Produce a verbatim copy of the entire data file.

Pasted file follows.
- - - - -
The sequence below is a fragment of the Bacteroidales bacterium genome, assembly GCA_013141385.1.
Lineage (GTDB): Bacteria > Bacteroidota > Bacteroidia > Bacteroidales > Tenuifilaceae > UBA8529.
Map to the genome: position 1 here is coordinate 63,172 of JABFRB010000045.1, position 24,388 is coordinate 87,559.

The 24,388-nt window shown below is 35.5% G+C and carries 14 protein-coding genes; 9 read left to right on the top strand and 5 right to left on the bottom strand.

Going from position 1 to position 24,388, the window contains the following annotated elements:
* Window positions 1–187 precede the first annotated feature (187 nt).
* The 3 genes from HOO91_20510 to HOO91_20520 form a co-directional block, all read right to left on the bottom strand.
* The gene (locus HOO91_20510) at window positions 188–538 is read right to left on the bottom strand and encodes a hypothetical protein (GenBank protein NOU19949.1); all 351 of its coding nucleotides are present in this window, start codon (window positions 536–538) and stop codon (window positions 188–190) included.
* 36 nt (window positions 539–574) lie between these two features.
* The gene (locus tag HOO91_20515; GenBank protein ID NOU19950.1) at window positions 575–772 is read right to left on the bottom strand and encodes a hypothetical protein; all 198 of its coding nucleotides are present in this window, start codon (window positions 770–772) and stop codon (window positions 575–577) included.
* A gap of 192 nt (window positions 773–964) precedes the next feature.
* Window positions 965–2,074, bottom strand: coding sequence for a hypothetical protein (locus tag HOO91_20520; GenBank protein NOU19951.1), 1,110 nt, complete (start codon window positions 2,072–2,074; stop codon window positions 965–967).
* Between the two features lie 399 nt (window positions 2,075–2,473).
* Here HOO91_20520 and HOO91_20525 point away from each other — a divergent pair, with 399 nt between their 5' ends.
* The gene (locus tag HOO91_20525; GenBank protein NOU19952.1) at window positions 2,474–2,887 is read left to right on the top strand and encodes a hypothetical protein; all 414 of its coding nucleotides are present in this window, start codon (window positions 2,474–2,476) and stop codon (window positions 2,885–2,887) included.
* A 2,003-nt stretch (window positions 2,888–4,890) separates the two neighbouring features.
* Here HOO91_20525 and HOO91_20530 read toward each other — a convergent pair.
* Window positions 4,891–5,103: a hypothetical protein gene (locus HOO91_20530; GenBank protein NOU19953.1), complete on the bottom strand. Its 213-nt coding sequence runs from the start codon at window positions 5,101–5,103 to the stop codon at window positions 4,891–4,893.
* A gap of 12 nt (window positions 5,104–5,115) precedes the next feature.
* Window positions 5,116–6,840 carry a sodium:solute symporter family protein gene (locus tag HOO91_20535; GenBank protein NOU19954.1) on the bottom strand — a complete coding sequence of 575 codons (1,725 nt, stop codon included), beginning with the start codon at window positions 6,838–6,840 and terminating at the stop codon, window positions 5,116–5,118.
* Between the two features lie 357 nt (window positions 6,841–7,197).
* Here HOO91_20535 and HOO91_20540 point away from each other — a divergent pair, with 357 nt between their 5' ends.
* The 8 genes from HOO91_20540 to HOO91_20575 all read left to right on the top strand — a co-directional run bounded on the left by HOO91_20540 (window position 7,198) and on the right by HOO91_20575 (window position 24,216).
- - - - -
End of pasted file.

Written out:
The sequence below is a fragment of the Bacteroidales bacterium genome, assembly GCA_013141385.1.
Lineage (GTDB): Bacteria > Bacteroidota > Bacteroidia > Bacteroidales > Tenuifilaceae > UBA8529.
Map to the genome: position 1 here is coordinate 63,172 of JABFRB010000045.1, position 24,388 is coordinate 87,559.

The 24,388-nt window shown below is 35.5% G+C and carries 14 protein-coding genes; 9 read left to right on the top strand and 5 right to left on the bottom strand.

Going from position 1 to position 24,388, the window contains the following annotated elements:
* Window positions 1–187 precede the first annotated feature (187 nt).
* The 3 genes from HOO91_20510 to HOO91_20520 form a co-directional block, all read right to left on the bottom strand.
* The gene (locus HOO91_20510) at window positions 188–538 is read right to left on the bottom strand and encodes a hypothetical protein (GenBank protein NOU19949.1); all 351 of its coding nucleotides are present in this window, start codon (window positions 536–538) and stop codon (window positions 188–190) included.
* 36 nt (window positions 539–574) lie between these two features.
* The gene (locus tag HOO91_20515; GenBank protein ID NOU19950.1) at window positions 575–772 is read right to left on the bottom strand and encodes a hypothetical protein; all 198 of its coding nucleotides are present in this window, start codon (window positions 770–772) and stop codon (window positions 575–577) included.
* A gap of 192 nt (window positions 773–964) precedes the next feature.
* Window positions 965–2,074, bottom strand: coding sequence for a hypothetical protein (locus tag HOO91_20520; GenBank protein NOU19951.1), 1,110 nt, complete (start codon window positions 2,072–2,074; stop codon window positions 965–967).
* Between the two features lie 399 nt (window positions 2,075–2,473).
* Here HOO91_20520 and HOO91_20525 point away from each other — a divergent pair, with 399 nt between their 5' ends.
* The gene (locus tag HOO91_20525; GenBank protein NOU19952.1) at window positions 2,474–2,887 is read left to right on the top strand and encodes a hypothetical protein; all 414 of its coding nucleotides are present in this window, start codon (window positions 2,474–2,476) and stop codon (window positions 2,885–2,887) included.
* A 2,003-nt stretch (window positions 2,888–4,890) separates the two neighbouring features.
* Here HOO91_20525 and HOO91_20530 read toward each other — a convergent pair.
* Window positions 4,891–5,103: a hypothetical protein gene (locus HOO91_20530; GenBank protein NOU19953.1), complete on the bottom strand. Its 213-nt coding sequence runs from the start codon at window positions 5,101–5,103 to the stop codon at window positions 4,891–4,893.
* A gap of 12 nt (window positions 5,104–5,115) precedes the next feature.
* Window positions 5,116–6,840 carry a sodium:solute symporter family protein gene (locus tag HOO91_20535; GenBank protein NOU19954.1) on the bottom strand — a complete coding sequence of 575 codons (1,725 nt, stop codon included), beginning with the start codon at window positions 6,838–6,840 and terminating at the stop codon, window positions 5,116–5,118.
* Between the two features lie 357 nt (window positions 6,841–7,197).
* Here HOO91_20535 and HOO91_20540 point away from each other — a divergent pair, with 357 nt between their 5' ends.
* The 8 genes from HOO91_20540 to HOO91_20575 all read left to right on the top strand — a co-directional run bounded on the left by HOO91_20540 (window position 7,198) and on the right by HOO91_20575 (window position 24,216).